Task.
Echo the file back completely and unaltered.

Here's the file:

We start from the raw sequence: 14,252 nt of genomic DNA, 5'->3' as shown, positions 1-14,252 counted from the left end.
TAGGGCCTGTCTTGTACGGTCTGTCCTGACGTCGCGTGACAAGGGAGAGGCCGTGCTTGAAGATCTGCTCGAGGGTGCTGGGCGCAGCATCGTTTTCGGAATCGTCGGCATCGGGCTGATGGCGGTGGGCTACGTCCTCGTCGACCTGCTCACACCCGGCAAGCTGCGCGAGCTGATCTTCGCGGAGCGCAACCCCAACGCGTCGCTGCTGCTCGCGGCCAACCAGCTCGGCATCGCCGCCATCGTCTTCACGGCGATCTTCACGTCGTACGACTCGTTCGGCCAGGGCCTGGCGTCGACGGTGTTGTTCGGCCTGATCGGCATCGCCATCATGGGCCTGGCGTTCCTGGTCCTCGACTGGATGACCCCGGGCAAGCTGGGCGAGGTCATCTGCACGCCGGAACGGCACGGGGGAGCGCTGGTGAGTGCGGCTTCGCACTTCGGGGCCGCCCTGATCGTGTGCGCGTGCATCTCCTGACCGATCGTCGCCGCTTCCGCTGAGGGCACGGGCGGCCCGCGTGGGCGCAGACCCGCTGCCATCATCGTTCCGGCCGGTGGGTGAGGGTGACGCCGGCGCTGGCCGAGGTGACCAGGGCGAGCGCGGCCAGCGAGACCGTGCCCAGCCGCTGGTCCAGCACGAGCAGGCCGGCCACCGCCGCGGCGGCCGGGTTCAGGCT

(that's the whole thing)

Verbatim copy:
We start from the raw sequence: 14,252 nt of genomic DNA, 5'->3' as shown, positions 1-14,252 counted from the left end.
TAGGGCCTGTCTTGTACGGTCTGTCCTGACGTCGCGTGACAAGGGAGAGGCCGTGCTTGAAGATCTGCTCGAGGGTGCTGGGCGCAGCATCGTTTTCGGAATCGTCGGCATCGGGCTGATGGCGGTGGGCTACGTCCTCGTCGACCTGCTCACACCCGGCAAGCTGCGCGAGCTGATCTTCGCGGAGCGCAACCCCAACGCGTCGCTGCTGCTCGCGGCCAACCAGCTCGGCATCGCCGCCATCGTCTTCACGGCGATCTTCACGTCGTACGACTCGTTCGGCCAGGGCCTGGCGTCGACGGTGTTGTTCGGCCTGATCGGCATCGCCATCATGGGCCTGGCGTTCCTGGTCCTCGACTGGATGACCCCGGGCAAGCTGGGCGAGGTCATCTGCACGCCGGAACGGCACGGGGGAGCGCTGGTGAGTGCGGCTTCGCACTTCGGGGCCGCCCTGATCGTGTGCGCGTGCATCTCCTGACCGATCGTCGCCGCTTCCGCTGAGGGCACGGGCGGCCCGCGTGGGCGCAGACCCGCTGCCATCATCGTTCCGGCCGGTGGGTGAGGGTGACGCCGGCGCTGGCCGAGGTGACCAGGGCGAGCGCGGCCAGCGAGACCGTGCCCAGCCGCTGGTCCAGCACGAGCAGGCCGGCCACCGCCGCGGCGGCCGGGTTCAGGCT